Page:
Objective. - Microsporum gypseum is a common inhabitant of the soil, occasionally responsible for human and animal ringworm. Few reports describe the treatment of dermatologic diseases due to M. gypseum. The objective of this study was to evaluate retrospectively cases of M. gypseum infection in dogs and cats. Material and methods. - The occurrence of infection by this dermatophyte was retrospectively evaluated in dermatological specimens from 15,684 dogs and cats dermatologically diseased from Italy. Clinical outcome after treatment with griseofulvin combined with topical enilconazole was evaluated in 41 dogs and, out of label, 10 cats. Furthermore, in vitro susceptibility to griseofulvin and enilconazole was evaluated on 31 clinical isolates of M. gypseum. Results. - One hundred and eighty-five specimens out of 15,684 (1.1%) scored positive for M. gypseum. The treatment failed to achieve both mycological and clinical cure in 16 dogs (39%) and four cats (40%), as well as fungal isolates demonstrated a very poor in vitro sensitivity when tested versus griseofulvin: the MIC value was 150 mu g/mL. The ED50 value was calculated at 66 mu g/mL. Conclusion. - Blind treatments with griseofulvin in ringworm due to M. gypseum should be avoided.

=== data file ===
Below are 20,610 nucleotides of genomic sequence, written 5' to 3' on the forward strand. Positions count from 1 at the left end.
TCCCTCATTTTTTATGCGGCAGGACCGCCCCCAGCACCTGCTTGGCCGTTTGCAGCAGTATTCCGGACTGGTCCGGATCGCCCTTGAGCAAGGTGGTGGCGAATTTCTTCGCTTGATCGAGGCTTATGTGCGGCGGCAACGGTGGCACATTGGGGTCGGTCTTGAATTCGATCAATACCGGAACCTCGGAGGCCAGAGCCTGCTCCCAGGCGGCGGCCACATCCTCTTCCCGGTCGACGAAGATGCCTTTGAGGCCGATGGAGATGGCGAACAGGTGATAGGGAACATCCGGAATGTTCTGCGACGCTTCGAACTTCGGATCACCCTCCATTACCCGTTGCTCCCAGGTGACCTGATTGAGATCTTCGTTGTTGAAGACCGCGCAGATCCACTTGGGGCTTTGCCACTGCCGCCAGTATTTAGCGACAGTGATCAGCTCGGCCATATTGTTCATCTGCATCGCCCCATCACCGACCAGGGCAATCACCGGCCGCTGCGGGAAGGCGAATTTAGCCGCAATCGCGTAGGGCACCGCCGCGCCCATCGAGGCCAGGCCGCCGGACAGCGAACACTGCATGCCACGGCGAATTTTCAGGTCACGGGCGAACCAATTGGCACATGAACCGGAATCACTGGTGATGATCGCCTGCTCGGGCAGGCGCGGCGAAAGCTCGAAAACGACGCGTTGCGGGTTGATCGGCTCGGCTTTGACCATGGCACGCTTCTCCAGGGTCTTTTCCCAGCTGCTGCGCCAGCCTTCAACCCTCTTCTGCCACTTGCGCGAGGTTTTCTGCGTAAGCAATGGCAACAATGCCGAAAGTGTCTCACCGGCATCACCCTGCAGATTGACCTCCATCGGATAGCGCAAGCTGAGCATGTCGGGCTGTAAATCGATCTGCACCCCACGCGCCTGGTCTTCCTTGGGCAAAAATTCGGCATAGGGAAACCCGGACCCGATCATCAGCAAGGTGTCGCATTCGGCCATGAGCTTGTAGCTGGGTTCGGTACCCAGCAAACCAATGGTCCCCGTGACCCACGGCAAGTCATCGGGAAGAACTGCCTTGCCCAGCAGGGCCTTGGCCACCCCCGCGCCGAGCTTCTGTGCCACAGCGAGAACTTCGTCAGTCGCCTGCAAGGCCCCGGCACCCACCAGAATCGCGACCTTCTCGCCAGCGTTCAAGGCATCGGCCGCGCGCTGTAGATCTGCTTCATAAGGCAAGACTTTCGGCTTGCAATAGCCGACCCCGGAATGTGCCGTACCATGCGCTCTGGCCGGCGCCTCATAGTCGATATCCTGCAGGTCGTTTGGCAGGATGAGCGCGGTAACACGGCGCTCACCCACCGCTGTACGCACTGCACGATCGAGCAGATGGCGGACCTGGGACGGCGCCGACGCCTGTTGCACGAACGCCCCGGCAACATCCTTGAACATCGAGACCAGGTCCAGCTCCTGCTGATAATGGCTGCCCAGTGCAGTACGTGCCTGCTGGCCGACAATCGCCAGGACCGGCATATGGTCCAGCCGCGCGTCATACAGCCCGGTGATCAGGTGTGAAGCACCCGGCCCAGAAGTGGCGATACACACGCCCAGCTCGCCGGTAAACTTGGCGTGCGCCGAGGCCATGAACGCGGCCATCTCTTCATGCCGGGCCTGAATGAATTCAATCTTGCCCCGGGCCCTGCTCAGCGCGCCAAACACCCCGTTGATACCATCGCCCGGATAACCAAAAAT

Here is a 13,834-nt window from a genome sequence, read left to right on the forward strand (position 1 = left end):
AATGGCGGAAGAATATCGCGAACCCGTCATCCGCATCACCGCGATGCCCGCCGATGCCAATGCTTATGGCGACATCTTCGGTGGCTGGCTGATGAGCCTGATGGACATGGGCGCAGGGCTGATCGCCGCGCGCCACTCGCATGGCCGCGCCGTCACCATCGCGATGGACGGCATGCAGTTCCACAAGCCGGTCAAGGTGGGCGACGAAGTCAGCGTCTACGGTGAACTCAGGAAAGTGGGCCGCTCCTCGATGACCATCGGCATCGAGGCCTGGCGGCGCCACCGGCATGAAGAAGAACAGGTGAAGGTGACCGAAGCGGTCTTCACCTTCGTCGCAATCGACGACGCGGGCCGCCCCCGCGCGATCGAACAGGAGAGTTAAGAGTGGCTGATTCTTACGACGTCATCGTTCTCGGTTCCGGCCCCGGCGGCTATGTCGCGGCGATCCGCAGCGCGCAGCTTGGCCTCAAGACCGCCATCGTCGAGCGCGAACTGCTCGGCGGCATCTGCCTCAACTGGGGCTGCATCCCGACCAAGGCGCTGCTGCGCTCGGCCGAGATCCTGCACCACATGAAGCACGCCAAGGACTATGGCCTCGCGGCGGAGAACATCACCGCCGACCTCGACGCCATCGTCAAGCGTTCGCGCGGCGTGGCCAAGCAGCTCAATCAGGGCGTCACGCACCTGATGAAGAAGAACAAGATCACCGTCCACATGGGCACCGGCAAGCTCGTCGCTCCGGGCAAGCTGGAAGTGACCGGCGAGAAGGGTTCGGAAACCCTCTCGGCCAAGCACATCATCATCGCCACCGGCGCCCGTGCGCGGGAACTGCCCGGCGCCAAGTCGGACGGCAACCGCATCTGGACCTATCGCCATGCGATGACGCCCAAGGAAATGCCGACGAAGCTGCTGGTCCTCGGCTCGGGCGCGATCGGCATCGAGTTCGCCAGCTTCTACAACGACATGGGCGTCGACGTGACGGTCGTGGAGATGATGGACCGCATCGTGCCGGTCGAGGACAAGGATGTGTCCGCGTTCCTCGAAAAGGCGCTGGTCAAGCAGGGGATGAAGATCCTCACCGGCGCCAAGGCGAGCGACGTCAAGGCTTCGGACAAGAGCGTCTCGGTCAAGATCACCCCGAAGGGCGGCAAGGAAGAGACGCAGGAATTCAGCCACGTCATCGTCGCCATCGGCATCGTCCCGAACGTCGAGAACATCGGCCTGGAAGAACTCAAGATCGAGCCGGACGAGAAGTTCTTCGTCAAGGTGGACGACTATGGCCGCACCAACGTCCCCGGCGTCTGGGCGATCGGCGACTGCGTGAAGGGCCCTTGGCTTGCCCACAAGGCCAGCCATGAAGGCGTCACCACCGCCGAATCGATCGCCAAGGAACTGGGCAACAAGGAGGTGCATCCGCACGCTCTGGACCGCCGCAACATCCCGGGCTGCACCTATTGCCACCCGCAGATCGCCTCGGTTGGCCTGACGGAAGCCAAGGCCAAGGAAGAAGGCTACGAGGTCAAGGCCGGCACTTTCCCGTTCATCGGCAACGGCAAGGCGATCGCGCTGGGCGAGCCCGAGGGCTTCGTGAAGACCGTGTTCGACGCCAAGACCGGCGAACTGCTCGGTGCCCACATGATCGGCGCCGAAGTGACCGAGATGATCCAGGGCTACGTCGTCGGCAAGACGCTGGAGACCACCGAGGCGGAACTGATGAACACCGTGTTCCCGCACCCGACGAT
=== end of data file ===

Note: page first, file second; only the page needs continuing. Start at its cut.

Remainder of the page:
Canine and feline dermatophytosis due to Microsporum gypseum: A retrospective study of clinical data and therapy outcome with griseofulvin

NARDONI, SIMONA;PAPINI, ROBERTO AMERIGO;MANCIANTI, FRANCESCA
2013-01-01

Abstract

Objective. - Microsporum gypseum is a common inhabitant of the soil, occasionally responsible for human and animal ringworm. Few reports describe the treatment of dermatologic diseases due to M. gypseum. The objective of this study was to evaluate retrospectively cases of M. gypseum infection in dogs and cats. Material and methods. - The occurrence of infection by this dermatophyte was retrospectively evaluated in dermatological specimens from 15,684 dogs and cats dermatologically diseased from Italy. Clinical outcome after treatment with griseofulvin combined with topical enilconazole was evaluated in 41 dogs and, out of label, 10 cats. Furthermore, in vitro susceptibility to griseofulvin and enilconazole was evaluated on 31 clinical isolates of M. gypseum. Results. - One hundred and eighty-five specimens out of 15,684 (1.1%) scored positive for M. gypseum. The treatment failed to achieve both mycological and clinical cure in 16 dogs (39%) and four cats (40%), as well as fungal isolates demonstrated a very poor in vitro sensitivity when tested versus griseofulvin: the MIC value was 150 mu g/mL. The ED50 value was calculated at 66 mu g/mL. Conclusion. - Blind treatments with griseofulvin in ringworm due to M. gypseum should be avoided.
Nardoni, Simona; Mugnaini, L.; Papini, ROBERTO AMERIGO; Fiaschi, M.; Mancianti, Francesca
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Utilizza questo identificativo per citare o creare un link a questo documento: https://hdl.handle.net/11568/424070
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